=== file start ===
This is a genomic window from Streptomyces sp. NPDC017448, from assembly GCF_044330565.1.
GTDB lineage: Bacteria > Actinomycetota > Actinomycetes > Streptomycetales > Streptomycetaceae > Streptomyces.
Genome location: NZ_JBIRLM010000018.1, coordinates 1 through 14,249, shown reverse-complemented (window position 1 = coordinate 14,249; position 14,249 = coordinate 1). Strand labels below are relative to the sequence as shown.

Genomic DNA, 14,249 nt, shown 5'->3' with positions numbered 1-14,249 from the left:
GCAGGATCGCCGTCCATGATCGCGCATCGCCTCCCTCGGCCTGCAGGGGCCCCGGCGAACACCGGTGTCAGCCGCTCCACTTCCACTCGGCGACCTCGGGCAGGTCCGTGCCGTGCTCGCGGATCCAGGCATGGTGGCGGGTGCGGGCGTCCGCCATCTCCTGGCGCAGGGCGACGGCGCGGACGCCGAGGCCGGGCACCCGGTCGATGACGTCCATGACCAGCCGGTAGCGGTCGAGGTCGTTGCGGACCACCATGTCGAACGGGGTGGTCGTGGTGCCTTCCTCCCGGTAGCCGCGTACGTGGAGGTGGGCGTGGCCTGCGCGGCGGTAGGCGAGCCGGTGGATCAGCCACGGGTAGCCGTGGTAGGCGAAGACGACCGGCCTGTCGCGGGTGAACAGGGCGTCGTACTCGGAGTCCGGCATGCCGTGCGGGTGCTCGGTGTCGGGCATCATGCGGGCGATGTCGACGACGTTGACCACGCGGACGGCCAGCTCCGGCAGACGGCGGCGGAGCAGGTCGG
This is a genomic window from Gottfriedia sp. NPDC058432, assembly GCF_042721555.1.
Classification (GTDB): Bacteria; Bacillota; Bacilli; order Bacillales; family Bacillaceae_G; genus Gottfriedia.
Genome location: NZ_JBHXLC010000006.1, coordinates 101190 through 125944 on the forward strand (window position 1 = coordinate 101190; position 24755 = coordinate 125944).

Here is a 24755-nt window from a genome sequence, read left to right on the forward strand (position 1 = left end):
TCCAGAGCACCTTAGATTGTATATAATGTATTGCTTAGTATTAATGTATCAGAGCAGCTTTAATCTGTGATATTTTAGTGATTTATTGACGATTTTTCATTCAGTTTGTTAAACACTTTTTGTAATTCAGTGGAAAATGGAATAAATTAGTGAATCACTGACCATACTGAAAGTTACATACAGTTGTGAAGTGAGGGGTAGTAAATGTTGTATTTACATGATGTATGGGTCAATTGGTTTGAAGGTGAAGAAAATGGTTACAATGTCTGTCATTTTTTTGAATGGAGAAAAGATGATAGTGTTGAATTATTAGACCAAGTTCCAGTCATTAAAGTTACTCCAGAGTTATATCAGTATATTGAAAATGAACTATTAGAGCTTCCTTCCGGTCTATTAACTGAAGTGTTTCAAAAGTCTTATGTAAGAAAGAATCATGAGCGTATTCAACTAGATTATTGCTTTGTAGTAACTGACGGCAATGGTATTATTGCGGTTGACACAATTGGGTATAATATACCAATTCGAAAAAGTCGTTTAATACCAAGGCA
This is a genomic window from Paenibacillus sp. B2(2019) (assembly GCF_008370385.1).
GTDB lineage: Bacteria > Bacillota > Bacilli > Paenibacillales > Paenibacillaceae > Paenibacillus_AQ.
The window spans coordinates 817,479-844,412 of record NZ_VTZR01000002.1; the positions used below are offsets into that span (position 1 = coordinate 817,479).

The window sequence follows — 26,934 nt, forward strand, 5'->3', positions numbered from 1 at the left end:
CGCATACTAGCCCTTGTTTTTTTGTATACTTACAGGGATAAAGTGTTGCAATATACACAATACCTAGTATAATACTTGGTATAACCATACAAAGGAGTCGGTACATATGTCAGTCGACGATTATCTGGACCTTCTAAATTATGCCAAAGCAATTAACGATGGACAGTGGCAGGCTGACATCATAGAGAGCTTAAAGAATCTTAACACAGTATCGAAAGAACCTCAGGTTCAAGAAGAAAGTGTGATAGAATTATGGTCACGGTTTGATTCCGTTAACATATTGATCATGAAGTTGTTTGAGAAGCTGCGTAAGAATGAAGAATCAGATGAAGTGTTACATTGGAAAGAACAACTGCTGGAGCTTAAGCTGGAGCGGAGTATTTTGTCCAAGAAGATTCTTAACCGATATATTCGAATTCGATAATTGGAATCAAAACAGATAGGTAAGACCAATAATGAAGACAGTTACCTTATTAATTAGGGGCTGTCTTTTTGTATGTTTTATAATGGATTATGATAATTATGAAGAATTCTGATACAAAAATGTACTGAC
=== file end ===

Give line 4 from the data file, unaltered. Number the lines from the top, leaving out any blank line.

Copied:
Genomic DNA, 14,249 nt, shown 5'->3' with positions numbered 1-14,249 from the left: